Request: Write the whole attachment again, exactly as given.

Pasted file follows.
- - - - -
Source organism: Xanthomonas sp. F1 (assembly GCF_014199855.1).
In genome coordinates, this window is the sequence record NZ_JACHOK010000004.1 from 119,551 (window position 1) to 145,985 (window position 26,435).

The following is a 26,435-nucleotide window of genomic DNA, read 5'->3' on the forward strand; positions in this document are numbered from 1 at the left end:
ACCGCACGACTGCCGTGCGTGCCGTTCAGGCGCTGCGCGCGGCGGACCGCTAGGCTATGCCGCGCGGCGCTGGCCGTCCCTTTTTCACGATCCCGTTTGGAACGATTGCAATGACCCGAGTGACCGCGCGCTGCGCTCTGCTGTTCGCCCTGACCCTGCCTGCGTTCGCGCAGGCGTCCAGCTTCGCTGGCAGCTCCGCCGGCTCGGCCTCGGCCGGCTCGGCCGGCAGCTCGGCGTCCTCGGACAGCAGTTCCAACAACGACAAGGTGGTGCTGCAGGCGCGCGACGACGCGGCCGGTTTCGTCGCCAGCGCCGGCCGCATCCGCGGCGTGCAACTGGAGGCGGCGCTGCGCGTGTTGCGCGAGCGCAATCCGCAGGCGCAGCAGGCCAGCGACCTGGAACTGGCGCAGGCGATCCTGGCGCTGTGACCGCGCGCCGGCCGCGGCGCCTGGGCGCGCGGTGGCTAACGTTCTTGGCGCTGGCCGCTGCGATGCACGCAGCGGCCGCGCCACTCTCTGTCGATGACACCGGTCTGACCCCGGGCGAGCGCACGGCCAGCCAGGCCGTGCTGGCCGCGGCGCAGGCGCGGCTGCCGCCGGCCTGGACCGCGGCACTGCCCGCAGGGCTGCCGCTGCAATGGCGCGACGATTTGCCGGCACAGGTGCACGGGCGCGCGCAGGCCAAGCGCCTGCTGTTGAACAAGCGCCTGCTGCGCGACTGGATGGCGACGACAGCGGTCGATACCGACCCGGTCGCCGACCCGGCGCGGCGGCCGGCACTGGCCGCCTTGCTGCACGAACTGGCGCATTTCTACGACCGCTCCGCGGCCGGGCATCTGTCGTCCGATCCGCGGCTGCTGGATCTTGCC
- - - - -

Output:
Source organism: Xanthomonas sp. F1 (assembly GCF_014199855.1).
In genome coordinates, this window is the sequence record NZ_JACHOK010000004.1 from 119,551 (window position 1) to 145,985 (window position 26,435).

The following is a 26,435-nucleotide window of genomic DNA, read 5'->3' on the forward strand; positions in this document are numbered from 1 at the left end:
ACCGCACGACTGCCGTGCGTGCCGTTCAGGCGCTGCGCGCGGCGGACCGCTAGGCTATGCCGCGCGGCGCTGGCCGTCCCTTTTTCACGATCCCGTTTGGAACGATTGCAATGACCCGAGTGACCGCGCGCTGCGCTCTGCTGTTCGCCCTGACCCTGCCTGCGTTCGCGCAGGCGTCCAGCTTCGCTGGCAGCTCCGCCGGCTCGGCCTCGGCCGGCTCGGCCGGCAGCTCGGCGTCCTCGGACAGCAGTTCCAACAACGACAAGGTGGTGCTGCAGGCGCGCGACGACGCGGCCGGTTTCGTCGCCAGCGCCGGCCGCATCCGCGGCGTGCAACTGGAGGCGGCGCTGCGCGTGTTGCGCGAGCGCAATCCGCAGGCGCAGCAGGCCAGCGACCTGGAACTGGCGCAGGCGATCCTGGCGCTGTGACCGCGCGCCGGCCGCGGCGCCTGGGCGCGCGGTGGCTAACGTTCTTGGCGCTGGCCGCTGCGATGCACGCAGCGGCCGCGCCACTCTCTGTCGATGACACCGGTCTGACCCCGGGCGAGCGCACGGCCAGCCAGGCCGTGCTGGCCGCGGCGCAGGCGCGGCTGCCGCCGGCCTGGACCGCGGCACTGCCCGCAGGGCTGCCGCTGCAATGGCGCGACGATTTGCCGGCACAGGTGCACGGGCGCGCGCAGGCCAAGCGCCTGCTGTTGAACAAGCGCCTGCTGCGCGACTGGATGGCGACGACAGCGGTCGATACCGACCCGGTCGCCGACCCGGCGCGGCGGCCGGCACTGGCCGCCTTGCTGCACGAACTGGCGCATTTCTACGACCGCTCCGCGGCCGGGCATCTGTCGTCCGATCCGCGGCTGCTGGATCTTGCC